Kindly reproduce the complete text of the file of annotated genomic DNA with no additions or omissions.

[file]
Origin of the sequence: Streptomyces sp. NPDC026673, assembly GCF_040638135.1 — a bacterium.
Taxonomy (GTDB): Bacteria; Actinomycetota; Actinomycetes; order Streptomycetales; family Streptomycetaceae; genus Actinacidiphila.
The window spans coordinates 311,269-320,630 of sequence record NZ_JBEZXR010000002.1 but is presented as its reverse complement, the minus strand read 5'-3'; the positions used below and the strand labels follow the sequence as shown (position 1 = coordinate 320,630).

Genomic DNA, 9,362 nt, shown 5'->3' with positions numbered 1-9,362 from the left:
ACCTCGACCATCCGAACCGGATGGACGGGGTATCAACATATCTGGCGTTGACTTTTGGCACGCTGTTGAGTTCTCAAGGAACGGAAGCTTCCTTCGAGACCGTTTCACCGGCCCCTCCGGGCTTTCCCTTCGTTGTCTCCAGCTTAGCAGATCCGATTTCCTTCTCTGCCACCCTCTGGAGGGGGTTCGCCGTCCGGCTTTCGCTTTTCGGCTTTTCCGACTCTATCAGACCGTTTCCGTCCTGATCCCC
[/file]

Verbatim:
Origin of the sequence: Streptomyces sp. NPDC026673, assembly GCF_040638135.1 — a bacterium.
Taxonomy (GTDB): Bacteria; Actinomycetota; Actinomycetes; order Streptomycetales; family Streptomycetaceae; genus Actinacidiphila.
The window spans coordinates 311,269-320,630 of sequence record NZ_JBEZXR010000002.1 but is presented as its reverse complement, the minus strand read 5'-3'; the positions used below and the strand labels follow the sequence as shown (position 1 = coordinate 320,630).

Genomic DNA, 9,362 nt, shown 5'->3' with positions numbered 1-9,362 from the left:
ACCTCGACCATCCGAACCGGATGGACGGGGTATCAACATATCTGGCGTTGACTTTTGGCACGCTGTTGAGTTCTCAAGGAACGGAAGCTTCCTTCGAGACCGTTTCACCGGCCCCTCCGGGCTTTCCCTTCGTTGTCTCCAGCTTAGCAGATCCGATTTCCTTCTCTGCCACCCTCTGGAGGGGGTTCGCCGTCCGGCTTTCGCTTTTCGGCTTTTCCGACTCTATCAGACCGTTTCCGTCCTGATCCCC